The Australian management program consisted of quick quarantine of fields that were proven by the test to be infected. But early detection doesn't necessarily buy enough time. The plan came apart in March 2006, when Cyclone Larry ravaged Australia's banana growing regions. High winds destroyed more than 85% of the banana crop, and flooding spread infected water and dirt to the surviving banana trees. An October report from the Australia Broadcasting Company documented the rapid spread of the blight on previously-disease free plantations. Reporter Anne Barker wrote that the "industry, which once had such bright prospects, is now facing collapse."

Panama disease hasn't hit our hemisphere yet, and the big banana companies appear unalarmed. Chiquita's 2006 annual report doesn't mention banana disease at all. The company's 2007 end-of-year SEC filing names plant disease as a "risk factor," but only mentions black sigatoka, which can be controlled chemically.

Why should it be? After all, Latin America, where we grow all of our bananas, is a hemisphere away from the places where the disease is now spreading. With all that ocean, could the epidemic could actually reach our bananalands?

Not only is it possible, it might already be happening. In late December, 2007, Philippine agriculture secretary Arthur Yap announced that the U.S. had agreed to import a large shipment of Cavendish bananas from Philippine plantations (overall, we import about 8.5 billion pounds of bananas each year, all from Latin America).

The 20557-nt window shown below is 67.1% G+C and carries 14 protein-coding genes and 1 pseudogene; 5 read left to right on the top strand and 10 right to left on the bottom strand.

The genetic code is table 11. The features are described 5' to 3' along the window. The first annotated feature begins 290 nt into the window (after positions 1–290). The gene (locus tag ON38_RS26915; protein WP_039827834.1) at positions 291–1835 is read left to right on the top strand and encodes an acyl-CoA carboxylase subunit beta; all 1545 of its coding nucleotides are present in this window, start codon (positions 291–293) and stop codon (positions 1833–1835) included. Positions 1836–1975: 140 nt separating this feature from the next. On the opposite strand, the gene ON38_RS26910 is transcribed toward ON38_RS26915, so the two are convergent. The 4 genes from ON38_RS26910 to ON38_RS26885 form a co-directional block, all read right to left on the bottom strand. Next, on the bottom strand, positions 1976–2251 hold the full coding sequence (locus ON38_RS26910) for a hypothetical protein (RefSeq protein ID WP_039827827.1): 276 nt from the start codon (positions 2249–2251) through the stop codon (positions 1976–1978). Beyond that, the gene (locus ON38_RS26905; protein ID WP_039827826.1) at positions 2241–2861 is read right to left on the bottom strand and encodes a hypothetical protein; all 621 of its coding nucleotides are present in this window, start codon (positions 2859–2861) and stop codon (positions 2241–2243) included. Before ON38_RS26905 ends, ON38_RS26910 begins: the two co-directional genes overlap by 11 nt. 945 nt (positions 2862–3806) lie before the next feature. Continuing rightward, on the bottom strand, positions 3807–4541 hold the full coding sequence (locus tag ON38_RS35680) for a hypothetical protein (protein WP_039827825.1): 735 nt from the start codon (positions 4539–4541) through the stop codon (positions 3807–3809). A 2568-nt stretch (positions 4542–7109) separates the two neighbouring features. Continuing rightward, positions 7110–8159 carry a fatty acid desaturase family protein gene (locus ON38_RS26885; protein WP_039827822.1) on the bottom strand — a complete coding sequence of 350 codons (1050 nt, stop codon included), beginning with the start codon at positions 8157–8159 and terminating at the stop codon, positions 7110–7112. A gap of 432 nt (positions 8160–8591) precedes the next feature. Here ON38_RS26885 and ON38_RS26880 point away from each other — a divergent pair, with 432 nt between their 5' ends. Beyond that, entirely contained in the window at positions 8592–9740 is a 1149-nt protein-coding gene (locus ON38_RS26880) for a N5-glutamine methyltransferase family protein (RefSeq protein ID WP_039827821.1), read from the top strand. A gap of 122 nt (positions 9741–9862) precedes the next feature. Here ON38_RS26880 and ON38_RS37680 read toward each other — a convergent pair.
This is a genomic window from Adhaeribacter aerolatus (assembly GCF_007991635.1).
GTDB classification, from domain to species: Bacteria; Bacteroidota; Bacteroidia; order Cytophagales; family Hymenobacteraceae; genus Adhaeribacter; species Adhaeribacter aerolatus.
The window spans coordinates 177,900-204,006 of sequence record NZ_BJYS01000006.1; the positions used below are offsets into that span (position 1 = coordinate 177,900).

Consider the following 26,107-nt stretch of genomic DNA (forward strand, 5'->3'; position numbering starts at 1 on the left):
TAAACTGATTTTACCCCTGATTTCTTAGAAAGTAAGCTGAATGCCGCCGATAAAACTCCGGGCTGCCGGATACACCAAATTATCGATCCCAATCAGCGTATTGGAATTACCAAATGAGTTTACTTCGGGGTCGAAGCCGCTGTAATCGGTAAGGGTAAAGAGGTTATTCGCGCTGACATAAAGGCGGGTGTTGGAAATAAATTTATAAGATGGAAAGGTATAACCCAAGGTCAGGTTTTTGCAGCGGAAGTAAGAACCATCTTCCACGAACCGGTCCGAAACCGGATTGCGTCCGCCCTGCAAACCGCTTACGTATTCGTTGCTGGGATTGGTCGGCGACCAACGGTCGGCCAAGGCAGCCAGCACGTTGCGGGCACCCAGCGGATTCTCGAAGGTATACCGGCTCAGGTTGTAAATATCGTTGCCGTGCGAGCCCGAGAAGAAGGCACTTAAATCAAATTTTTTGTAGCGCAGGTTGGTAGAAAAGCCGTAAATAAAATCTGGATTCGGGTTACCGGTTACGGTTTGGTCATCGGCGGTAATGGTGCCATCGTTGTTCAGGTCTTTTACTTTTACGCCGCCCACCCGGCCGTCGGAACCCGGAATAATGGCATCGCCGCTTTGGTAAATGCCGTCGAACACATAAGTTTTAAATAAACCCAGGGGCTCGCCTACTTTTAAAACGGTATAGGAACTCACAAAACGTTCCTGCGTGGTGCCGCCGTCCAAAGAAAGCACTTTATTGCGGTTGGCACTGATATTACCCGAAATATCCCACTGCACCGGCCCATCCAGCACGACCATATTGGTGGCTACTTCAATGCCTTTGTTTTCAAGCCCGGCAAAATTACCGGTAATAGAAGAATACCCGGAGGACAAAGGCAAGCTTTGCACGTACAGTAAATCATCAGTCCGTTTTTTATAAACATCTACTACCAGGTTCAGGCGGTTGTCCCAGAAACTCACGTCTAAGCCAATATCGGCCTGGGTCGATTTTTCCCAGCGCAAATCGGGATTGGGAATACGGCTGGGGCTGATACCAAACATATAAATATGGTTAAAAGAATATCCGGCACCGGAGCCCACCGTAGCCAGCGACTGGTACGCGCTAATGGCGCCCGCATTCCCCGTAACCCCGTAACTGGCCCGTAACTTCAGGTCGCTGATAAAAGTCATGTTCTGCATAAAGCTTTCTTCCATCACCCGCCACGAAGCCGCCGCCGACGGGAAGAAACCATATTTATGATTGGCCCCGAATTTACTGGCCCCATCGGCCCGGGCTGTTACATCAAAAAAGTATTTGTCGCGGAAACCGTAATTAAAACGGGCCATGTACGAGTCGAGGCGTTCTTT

Transgenic plants in field, Uganda
Photo: Rony Swennen
Panama disease is so virulent that a single clump of dirt tracked in on a tire tread or a shoe can spark a country-wide outbreak. It isn't hard to imagine that a stray banana box from the Philippines, loaded into a Dole shipping container could be left unloaded at Long Beach, California, and continue on to Guatemala, where it could infect that nation's crop and tear through Latin America. In fact, the original Panama disease outbreak that decimated the Gros Michel almost certainly went from Asia, to the Caribbean, to Central and South America, though the exact path was never determined. The spread of Panama disease from Asia to the banana plantations of the Western Hemisphere is more than imaginable. With shipping containers traveling the world, and bananas crossing hemispheres, it's likely.